White House adviser Kellyanne Conway’s public endorsement of Ivanka Trump’s product line on Fox News appears to be “a clear violation of the prohibition against misuse of position,” and she should be disciplined, the federal government’s chief ethics watchdog wrote this week in a letter to the White House. Ethics Watchdog Denounces Conway’s Endorsement of Ivanka Trump Products:
On Thursday, Ms. Conway, whose title is counselor to the president, gave an interview to Fox News from the White House briefing room, with the White House insignia visible behind her, defending the president and his daughter.
“Go buy Ivanka’s stuff is what I would say,” she said. “I’m going to give a free commercial here: Go buy it today, everybody; you can find it online.”
Federal ethics rules on conflicts of interest specifically exempt the president and vice president. But for any other executive branch employee, the rules prohibit using public office for personal gain, or “for the endorsement of any product, service or enterprise, or for the private gain of friends, relatives or persons with whom the employee is affiliated in a nongovernmental capacity.”
Last week, Mr. Trump used Twitter to accuse Nordstrom of treating Ms. Trump unfairly.
President Trump’s press secretary, Sean Spicer, said last week that Ms. Conway had been “counseled” about her statement, the White House has not clarified what that means. Experts in government ethics say that typically, offenses like Ms. Conway’s would result in a letter of reprimand, though it could be grounds for termination. It is up to the head of each agency — in this case, the president — to determine the punishment.
The Office of Government Ethics “has not yet received notification of any disciplinary or other corrective action against Ms. Conway,” Walter M. Shaub Jr., director of the office, wrote in a letter to Stefan C. Passantino, the deputy counsel to the president who is the designated ethics officer at the White House.
“There is strong reason to believe that Ms. Conway has violated the standards of conduct and that disciplinary action is warranted,” the letter said.
The ethics office’s letter adds to the troubles piling up on Ms. Conway. On Monday, she was dispatched to the television cameras to say that Michael T. Flynn, the national security adviser, had the full confidence of Mr. Trump, just hours before Mr. Flynn resigned. On Tuesday, she appeared to respond to criticism of her public performances, posting on Twitter that she serves at the pleasure of the president. “His message is my message. His goals are my goals. Uninformed chatter doesn’t matter,” she wrote.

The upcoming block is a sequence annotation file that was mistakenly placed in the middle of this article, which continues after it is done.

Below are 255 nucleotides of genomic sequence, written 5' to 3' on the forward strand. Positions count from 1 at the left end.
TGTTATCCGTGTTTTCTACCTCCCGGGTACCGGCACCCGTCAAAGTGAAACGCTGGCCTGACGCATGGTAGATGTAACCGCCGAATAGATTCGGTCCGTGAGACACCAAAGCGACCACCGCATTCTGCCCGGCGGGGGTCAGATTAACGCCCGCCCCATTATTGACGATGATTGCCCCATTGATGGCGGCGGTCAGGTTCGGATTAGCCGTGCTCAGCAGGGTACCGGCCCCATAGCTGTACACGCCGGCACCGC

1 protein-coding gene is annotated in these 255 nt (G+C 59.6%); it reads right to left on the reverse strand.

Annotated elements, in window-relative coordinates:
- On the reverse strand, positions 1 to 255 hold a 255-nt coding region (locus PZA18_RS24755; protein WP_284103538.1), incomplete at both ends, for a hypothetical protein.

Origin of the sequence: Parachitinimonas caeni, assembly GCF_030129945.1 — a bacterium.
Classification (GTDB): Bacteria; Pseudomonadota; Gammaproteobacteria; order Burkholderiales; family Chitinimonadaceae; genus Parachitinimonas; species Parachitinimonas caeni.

Last week, Representative Jason Chaffetz of Utah, chairman of the Oversight and Government Reform Committee, called Ms. Conway’s endorsement of Ms. Trump’s product line “wrong, wrong, wrong,” and he called on the ethics office to investigate. His response was all the more striking given that Mr. Chaffetz, a Republican, had brushed off previous calls to investigate Mr. Trump or those around him, despite his committee’s broad investigative powers.
House Oversight Committee Chairman Jason Chaffetz (R-Utah), called on President Trump to follow the agency’s advice. Chaffetz, Cummings support ethics office opinion that Conway likely broke rules:
“I appreciate the quick response from OGE and hope the White House heeds their recommendation,” he said in a statement.
That was echoed by Rep. Elijah E. Cummings (Md.), the ranking Democrat on the House Oversight Committee, who on Tuesday described Conway’s remarks “a textbook violation of federal ethics rules.”
The ethics agency does not have investigative powers or enforcement authority. But the letter from Shaub steps up the pressure on the White House Counsel’s Office to disclose whether it took any action in response to Conway’s remarks. Shaub asked Passantino for a response by Feb. 28.
These kinds of conflicts of interest are just going to keep piling up as Trump tries to monetize his position as president to turn a profit for his Trump brand.